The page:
Understanding how someone crosses the threshold from belief to action isn’t easy. Of the millions of people who believed the election was stolen, tens of thousands converged on Washington that day to protest and hear Trump speak. Of these, thousands stormed the Capitol grounds in an attempt to disrupt the counting of Electoral College votes in the Senate. And of these, the FBI believes that hundreds acted violently.

“For researchers on extremism, that’s the white whale—trying to understand what makes someone turn violent,� says Bennett Clifford, a senior research fellow at George Washington University’s Program on Extremism. “A lot of it is determined by individual circumstances and vulnerabilities.�

Clifford says he worries about the ways in which January 6 itself, much like 2017’s Unite the Right rally in Charlottesville, Virginia, functioned as an accelerant for extremist views. “The Capitol brought out every single type of domestic violent extremist from throughout the far right—the racially and ethnically motivated folks, the militia/anti-government people, unaffiliated pro-Trump people. When multiple flavors of people gather in one place, stay in the same hotels together, it runs the risk that you get crossovers, the recruitment of previously unaffiliated people by larger groups. Or even if they don’t join the group formally, it can help infuse some new ideology into their worldview. That’s the scariest part of January 6 for me.�

Brian Levin, a criminal justice professor who runs the Center for the Study of Hate and Extremism at California State University, San Bernardino, believes part of the solution has to include addressing extremism as a mental health issue. “I’m not saying that this is something that absolves people of criminal responsibility, but when you have broad reservoirs of grievance and unstable or emotionally vulnerable people who are undergoing stressors at the same time, it’s a recipe for radicalization,� he says.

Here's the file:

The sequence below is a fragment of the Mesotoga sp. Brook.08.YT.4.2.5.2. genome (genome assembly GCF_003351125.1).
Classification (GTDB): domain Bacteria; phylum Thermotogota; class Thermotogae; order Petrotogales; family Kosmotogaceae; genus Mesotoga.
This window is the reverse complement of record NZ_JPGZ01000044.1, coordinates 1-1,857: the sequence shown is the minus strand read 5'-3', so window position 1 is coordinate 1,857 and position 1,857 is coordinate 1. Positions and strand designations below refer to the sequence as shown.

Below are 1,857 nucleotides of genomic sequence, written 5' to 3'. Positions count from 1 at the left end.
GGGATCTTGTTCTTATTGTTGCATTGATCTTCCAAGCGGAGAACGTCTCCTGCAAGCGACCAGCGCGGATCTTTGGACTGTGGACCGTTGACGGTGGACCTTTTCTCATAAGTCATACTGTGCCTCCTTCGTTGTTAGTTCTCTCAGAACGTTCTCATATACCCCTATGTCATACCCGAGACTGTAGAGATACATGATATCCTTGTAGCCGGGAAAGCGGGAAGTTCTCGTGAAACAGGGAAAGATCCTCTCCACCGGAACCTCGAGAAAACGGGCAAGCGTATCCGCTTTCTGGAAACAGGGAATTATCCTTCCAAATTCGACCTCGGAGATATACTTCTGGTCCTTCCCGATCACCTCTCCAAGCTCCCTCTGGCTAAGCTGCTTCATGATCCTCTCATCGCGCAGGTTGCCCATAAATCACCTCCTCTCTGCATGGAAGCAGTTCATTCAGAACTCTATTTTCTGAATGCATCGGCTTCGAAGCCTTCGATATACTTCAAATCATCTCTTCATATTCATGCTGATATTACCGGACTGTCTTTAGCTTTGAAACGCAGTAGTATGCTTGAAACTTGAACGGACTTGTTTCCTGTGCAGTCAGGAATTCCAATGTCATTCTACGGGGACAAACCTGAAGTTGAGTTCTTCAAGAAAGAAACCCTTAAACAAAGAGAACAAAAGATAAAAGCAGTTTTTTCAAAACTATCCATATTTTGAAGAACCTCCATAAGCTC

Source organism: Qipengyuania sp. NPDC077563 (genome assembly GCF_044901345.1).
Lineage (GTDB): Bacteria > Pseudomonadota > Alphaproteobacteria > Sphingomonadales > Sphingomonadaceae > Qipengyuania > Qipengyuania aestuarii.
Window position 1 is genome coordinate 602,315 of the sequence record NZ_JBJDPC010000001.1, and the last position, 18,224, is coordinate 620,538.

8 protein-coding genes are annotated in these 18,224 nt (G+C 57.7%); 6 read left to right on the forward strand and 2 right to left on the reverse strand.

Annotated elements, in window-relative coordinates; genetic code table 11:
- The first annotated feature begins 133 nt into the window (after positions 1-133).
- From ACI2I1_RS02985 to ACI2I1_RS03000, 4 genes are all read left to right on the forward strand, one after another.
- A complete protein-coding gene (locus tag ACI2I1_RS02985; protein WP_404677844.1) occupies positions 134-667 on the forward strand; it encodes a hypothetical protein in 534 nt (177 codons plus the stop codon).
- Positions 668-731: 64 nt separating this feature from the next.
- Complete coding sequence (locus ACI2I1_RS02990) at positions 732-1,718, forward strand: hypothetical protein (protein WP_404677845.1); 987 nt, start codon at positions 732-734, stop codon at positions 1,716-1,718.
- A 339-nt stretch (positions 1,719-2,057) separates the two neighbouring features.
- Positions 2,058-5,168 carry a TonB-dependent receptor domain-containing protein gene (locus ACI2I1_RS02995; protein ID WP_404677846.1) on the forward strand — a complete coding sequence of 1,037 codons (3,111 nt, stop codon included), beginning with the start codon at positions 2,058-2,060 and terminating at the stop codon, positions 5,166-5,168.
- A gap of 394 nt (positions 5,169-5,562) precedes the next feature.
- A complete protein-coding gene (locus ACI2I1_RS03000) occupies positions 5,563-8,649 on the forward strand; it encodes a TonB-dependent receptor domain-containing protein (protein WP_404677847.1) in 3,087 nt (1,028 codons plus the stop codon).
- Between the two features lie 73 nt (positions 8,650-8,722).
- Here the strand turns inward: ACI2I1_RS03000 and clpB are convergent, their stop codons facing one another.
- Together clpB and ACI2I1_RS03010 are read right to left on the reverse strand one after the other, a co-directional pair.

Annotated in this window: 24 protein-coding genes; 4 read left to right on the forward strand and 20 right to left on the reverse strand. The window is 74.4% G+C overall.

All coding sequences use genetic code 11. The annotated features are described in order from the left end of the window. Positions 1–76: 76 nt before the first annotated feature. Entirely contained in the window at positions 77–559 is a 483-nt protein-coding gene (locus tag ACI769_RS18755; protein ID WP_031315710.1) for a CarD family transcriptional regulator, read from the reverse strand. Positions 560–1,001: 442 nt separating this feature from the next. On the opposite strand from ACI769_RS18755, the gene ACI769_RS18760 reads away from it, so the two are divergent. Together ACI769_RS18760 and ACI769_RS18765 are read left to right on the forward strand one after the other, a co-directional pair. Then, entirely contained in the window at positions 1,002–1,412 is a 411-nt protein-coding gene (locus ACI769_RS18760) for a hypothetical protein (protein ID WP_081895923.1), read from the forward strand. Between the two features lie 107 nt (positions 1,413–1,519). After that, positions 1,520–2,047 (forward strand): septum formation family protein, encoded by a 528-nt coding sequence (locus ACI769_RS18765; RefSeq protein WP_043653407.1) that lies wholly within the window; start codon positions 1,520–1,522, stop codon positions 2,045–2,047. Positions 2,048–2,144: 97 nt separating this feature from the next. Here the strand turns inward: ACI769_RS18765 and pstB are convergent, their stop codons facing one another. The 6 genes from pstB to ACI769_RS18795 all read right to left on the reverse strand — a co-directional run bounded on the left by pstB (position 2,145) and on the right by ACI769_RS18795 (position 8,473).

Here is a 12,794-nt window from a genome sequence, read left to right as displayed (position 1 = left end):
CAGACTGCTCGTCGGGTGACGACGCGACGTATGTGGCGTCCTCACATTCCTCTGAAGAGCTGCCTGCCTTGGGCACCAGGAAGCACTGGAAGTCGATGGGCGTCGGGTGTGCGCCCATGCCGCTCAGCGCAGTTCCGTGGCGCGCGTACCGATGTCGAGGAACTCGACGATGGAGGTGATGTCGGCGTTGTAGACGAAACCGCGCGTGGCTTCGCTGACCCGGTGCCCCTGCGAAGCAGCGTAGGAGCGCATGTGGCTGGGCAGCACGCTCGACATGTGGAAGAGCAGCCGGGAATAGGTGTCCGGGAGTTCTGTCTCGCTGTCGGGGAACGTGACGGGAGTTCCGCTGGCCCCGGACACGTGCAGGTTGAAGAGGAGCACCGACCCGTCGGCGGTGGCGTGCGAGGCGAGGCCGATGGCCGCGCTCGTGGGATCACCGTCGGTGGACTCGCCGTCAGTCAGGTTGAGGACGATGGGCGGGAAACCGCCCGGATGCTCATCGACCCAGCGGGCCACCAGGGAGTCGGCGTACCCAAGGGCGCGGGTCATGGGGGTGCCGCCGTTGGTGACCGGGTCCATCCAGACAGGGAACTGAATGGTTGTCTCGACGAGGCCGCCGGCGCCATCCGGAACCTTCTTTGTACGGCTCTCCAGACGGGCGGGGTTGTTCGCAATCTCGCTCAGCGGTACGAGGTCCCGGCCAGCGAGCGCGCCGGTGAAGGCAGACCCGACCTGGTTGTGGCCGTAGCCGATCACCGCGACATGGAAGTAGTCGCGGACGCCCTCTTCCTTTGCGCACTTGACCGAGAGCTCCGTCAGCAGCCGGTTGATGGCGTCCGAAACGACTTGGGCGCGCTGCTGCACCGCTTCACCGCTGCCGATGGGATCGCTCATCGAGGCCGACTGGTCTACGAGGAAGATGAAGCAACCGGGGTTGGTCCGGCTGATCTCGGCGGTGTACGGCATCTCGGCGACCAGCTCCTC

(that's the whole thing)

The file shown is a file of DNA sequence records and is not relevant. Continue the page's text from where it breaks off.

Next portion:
One of the co-defendants in Sabol’s case, Michael John Lopatic Sr., a 57-year-old from Manheim Township, Pennsylvania, is said to have struggled with mental health issues. His wife of 34 years wrote in a letter to the court that Lopatic, a father of four adult children and a Catholic Sunday school teacher, has post-traumatic stress disorder from his service as a Marine in Beirut, as well as bipolar disorder and an inoperable brain tumor.

Todd Kerbs, Sabol’s rugby friend, believes Sabol, whom he calls “Jeffro,� experienced something resembling “a psychological break� while at the Capitol, a moment in which he lost control: “He fell off the edge for about a minute. But I know for a 1,000 percent fact that he didn’t go there with any ill intentions. He just wanted to observe and see what was going on.� Kerbs says he thinks Sabol was wearing steel-toed boots and a tactical helmet and carrying a radio and zip ties in his bag, as prosecutors allege, because he had been anticipating confrontations with anti-Trump counterprotesters, who had clashed violently with Trump supporters several weeks earlier during a December “Stop the Steal� rally in D.C.

If and when Sabol’s case goes to trial in the backlogged D.C. federal court system, the focus will be on why the 51-year-old acted the way he did. If convicted, Sabol faces a maximum sentence of 20 years, but because he would be considered a first-time offender, he is more likely to get between four and eight years. He has admitted to law enforcement that he dragged an officer down the stairs at the Capitol and stole another’s baton, though he says he was trying to help and protect the officers from other rioters. He also said he did not remember whether he hit officers with the baton, because he was in a “fit of rage,� as prosecutors put it. “He came to D.C. for reasons he thought were good,� Norris, Sabol’s attorney, said at the April bond hearing before Judge Sullivan. “He’s since realized he was misguided, that he had been lied to about the election being stolen and stopping the steal. … But in his mind, he believed he was doing good that day by trying to help officers who were injured or tripped or wounded.�

Prosecutors allege otherwise. In opposing Sabol’s release from jail, they called Sabol’s actions “assaultive,� pointing to worn body camera footage in which Sabol appears to pull the officer he dragged away from fellow officers trying to bring him back to safety.


For his part, Bergman says he doesn’t really know what happened to his friend that day. He’s been thinking about how the “mob mentality� of the crowd and the charged rhetoric from a U.S. president, repeatedly accusing Democrats of stealing an election, might have ignited whatever long-simmering rage Sabol had toward political figures—anger that might have stayed just below the surface, if it were not for the past few years in American politics.

At the same time, he can’t excuse what Sabol did. “At that moment, he thought he could initiate change by causing violence, and that feels like terrorism,� Bergman says. “If I didn’t know Jeff, I’d say throw the book at him.�